Document Type


Publication Date

Summer 2020


Criminal Law Practitioner





First Page


Last Page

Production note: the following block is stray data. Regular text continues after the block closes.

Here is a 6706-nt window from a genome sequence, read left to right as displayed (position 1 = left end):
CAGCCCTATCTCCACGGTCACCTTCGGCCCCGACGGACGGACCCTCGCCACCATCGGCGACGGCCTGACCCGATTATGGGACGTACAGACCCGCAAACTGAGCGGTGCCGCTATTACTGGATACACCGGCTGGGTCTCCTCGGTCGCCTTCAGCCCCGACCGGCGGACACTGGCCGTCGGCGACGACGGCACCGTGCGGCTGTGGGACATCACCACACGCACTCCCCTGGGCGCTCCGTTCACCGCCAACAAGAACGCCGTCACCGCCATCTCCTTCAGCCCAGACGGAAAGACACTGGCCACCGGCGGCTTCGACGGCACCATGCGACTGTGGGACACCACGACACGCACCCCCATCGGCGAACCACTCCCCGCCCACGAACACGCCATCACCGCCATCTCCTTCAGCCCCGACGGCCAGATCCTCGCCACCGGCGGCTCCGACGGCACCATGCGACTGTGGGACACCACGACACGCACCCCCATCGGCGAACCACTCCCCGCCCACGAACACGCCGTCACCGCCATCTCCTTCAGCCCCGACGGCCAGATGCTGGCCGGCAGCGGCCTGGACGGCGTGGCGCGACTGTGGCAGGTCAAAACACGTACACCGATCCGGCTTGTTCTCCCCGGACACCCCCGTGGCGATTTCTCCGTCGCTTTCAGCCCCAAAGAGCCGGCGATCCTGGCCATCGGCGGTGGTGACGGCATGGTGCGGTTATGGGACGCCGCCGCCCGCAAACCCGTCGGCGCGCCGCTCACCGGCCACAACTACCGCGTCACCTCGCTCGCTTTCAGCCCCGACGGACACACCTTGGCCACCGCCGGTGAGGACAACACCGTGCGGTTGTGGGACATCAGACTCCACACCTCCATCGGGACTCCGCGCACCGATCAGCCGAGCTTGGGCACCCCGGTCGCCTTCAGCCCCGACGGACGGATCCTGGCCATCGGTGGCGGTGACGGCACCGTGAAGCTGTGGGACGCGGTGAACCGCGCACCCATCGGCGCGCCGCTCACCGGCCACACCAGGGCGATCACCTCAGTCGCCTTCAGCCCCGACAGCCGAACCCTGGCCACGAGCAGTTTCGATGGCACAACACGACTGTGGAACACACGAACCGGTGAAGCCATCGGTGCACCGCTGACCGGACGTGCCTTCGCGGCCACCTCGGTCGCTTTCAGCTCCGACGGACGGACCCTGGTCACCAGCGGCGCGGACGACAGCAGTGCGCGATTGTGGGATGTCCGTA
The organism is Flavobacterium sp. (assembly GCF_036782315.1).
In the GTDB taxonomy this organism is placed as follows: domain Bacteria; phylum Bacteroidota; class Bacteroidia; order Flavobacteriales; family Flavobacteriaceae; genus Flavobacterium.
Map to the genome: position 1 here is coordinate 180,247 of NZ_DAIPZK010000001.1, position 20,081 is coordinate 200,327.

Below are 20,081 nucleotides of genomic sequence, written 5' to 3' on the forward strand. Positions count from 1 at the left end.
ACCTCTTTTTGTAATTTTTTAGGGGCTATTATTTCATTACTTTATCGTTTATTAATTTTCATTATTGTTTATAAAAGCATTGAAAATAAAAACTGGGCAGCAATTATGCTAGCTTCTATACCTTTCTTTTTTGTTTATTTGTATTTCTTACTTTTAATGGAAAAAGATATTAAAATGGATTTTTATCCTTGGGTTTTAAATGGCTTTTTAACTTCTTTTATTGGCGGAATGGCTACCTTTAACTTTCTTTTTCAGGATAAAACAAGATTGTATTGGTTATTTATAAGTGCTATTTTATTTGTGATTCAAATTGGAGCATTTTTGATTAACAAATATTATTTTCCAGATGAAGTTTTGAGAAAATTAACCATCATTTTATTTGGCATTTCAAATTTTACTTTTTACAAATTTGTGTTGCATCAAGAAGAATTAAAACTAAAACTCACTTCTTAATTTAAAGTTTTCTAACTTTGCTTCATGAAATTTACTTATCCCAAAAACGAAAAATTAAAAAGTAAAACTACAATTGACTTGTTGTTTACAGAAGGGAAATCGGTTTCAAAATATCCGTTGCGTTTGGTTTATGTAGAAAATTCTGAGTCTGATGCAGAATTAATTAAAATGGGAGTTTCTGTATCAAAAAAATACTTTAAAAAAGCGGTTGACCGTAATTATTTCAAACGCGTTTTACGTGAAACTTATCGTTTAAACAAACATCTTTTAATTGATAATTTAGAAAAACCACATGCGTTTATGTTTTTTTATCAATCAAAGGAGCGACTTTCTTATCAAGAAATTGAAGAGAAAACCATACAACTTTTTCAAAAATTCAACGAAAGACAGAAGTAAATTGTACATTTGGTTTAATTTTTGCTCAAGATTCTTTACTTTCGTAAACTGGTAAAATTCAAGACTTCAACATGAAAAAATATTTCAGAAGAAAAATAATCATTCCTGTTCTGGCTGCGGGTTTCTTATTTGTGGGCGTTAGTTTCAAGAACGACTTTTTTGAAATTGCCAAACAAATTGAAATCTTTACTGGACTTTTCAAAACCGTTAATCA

Prosecutors across the country are collecting and using data to make decisions in their offices. At the same time, prosecutors are interested in developing and sustaining prosecutorial diversion approaches. Prosecutors can use data to assist in decision-making regarding diversion case processing choices as well as to make office policy and resource allocation decisions that, in turn, support expanded diversion programs. Data collection can help prosecutors decide if a prosecutorial diversion program will work for them, and if so, what characteristics it should have. Finally, data can help prosecutors see whether they are obtaining their intended outcomes. Prosecutors possess varying levels of data and resources for using data. Using a case study of how the Manhattan District Attorney's Office, a data-heavy prosecutor's office, has incorporated data into its diversion decision-making, this paper will discuss how data can be collected, analyzed, and shared in developing and overseeing a prosecutor-led diversion program to increase transparency, efficiency, effectiveness, and consistency.



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